Rating: 1 Star2 Stars3 Stars4 Stars5 Stars
Loading...
Pharmacy and the Art of Resilience

Oct 05, 2018

PAUL MILLIGAN, PHARM.D., a Medication Safety Pharmacist at BJC HealthCare in St. Louis, has worked in the pharmacy profession for 35 years. His career, while incredibly rewarding, has required him to contend with plenty of daily stress, manage the expectations of doctors and other practitioners at busy healthcare facilities, and regularly face the pressure that comes with saving lives. When the rewards of the job don’t outweigh the struggle, however, Dr. Milligan said it can leave him feeling burned out.

Pharmacy Sculpture

Pharmacists are increasingly suffering from professional burnout, which is why Dr. Milligan was immediately interested when the National Academy of Medicine (NAM) Action Collaborative on Clinician Well-Being and Resilience issued a call for submissions for original artwork from healthcare professionals. The organization’s goal was to curate a digital art gallery that shows how clinicians are affected by burnout. By allowing healthcare providers to creatively express their experiences with burnout, Expressions of Well-Being: An Art Exhibition captures critical moments in their journey toward well-being.

Paul Milligan, Pharm.D., used sculpture to capture the moment a clinician holds a patient’s hand to make them feel safe and comfortable.

Dr. Milligan, who serves as Director-at-Large of the ASHP Section of Inpatient Care Practitioners, has created sculptures as a hobby for the last decade and welcomed the opportunity to submit his artwork for a project that is so close to his heart. He sent images of two of his works, and one was accepted for the project. He named the sculpture “Treat the Person, Treat Yourself,” at title that aptly sums up the professional mission that has carried him through his career.

“I wanted to capture that moment when a clinician is holding a patient’s hand and making them feel safe and comfortable,” he said. “It is really a two-way street at that point. These are the moments that I remember most, the ones that keep me going.”

Opioid Imagery

ASHP member Elizabeth Canterbury, Pharm.D., an emergency department resident at SwedishAmerican Hospital in Rockford, Ill., is another contributor to the NAM collaborative’s digital art gallery. She saw the project as a way to comment on current challenges plaguing the healthcare system.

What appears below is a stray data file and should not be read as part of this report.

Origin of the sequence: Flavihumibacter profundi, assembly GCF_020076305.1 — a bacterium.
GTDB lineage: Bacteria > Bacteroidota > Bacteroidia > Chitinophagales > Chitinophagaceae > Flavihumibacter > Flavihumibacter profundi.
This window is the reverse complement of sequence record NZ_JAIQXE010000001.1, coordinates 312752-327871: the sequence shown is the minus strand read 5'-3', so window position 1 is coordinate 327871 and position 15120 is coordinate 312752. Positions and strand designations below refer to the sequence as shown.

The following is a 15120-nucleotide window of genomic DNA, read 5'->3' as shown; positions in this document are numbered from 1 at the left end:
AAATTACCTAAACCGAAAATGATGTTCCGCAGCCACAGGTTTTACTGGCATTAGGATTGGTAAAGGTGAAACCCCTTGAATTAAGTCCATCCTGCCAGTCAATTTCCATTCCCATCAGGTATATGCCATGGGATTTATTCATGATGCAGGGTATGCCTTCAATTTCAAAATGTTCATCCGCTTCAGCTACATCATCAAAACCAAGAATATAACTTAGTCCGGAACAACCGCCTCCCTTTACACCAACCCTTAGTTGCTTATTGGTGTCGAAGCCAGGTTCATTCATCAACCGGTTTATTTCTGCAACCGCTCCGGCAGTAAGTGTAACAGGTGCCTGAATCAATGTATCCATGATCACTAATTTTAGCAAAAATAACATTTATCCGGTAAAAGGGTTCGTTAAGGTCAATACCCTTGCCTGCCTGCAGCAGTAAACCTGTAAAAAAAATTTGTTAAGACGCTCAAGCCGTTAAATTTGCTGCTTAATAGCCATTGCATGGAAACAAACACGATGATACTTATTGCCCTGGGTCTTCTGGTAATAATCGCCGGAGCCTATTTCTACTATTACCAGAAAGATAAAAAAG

”Don’t Slip“ was created by Elizabeth Canterbury, Pharm.D., who used Photoshop to superimpose a photo of herself on a chair with prescription bottles spilling on the floor.

Dr. Canterbury submitted a powerful image of herself on a chair superimposed with prescription bottles spilling on the floor, an image she created with the magic of Photoshop. The work is a commentary on the opioid epidemic, which in 2016 alone killed more than 42,000 Americans, according to the Centers for Disease Control and Prevention (CDC).

At age 26, Dr. Canterbury is closer to the beginning of her career, but she’s already found ways to stay levelheaded and avoid burnout. In addition to her artwork, she remains involved in activities that allow her to network with colleagues, which provides an outlet to voice her concerns with like-minded people.

“Holding leadership positions and taking advantage of opportunities like attending ASHP’s Midyear Clinical Meeting and doing a resident rotation at ASHP headquarters have helped me stay engaged and feel like I am contributing to the growth of the profession in addition to helping the patients I see on a day-to-day basis,” she explained.

A Portrait of Pharmacy

Evan Slagle, Pharm.D., BCPS, Antimicrobial Stewardship Pharmacist at Penn State Health St. Joseph in Reading, Pa., has also found solace and stress relief in activities outside of his job. Dr. Slagle, an avid runner, lived in South Philadelphia while attending the Jefferson College of Pharmacy. He would frequently go for runs toward the northern end of the city. The route would always take him past the Edgar Allen Poe National Historic Site, a tribute to the beloved 19th-century writer.

Evan Slagle, Pharm.D., BCPS, based “Imp of the Perverse” on a portrait of Edgar Allen Poe.

Dr. Slagle became fixated on a mural of Poe at the site. The writer, Dr. Slagle said, approached the themes of depression and anguish in uniquely expressive ways. One day, Dr. Slagle felt especially inspired after his run. The endorphins were rolling, he said, and so he sat down to recreate the portrait as best he could recall it. It took him four hours to complete, and he then submitted the work to the collaborative’s digital art gallery.

Over time, Dr. Slagle has come to realize that creative expression through art is a way to help him process the stress of his job. In fact, doing so became a necessity early in his career. Dr. Slagle initially dropped out of his PGY1 residency program because of stress, but later completed his PGY1 at a different hospital.

“I experienced burnout before I could define it,” he said. “Detaching yourself a little bit from the work and getting some perspective is the key. You need to totally separate yourself from time and the constant bombardments you get on a daily basis. We all need a reprieve from that.”

 

By Jessica Firger

 

# # #

Print Friendly, PDF & Email
(Visited 592 times, 20 visits today)
Feature Stories

About the author

The author didnt add any Information to his profile yet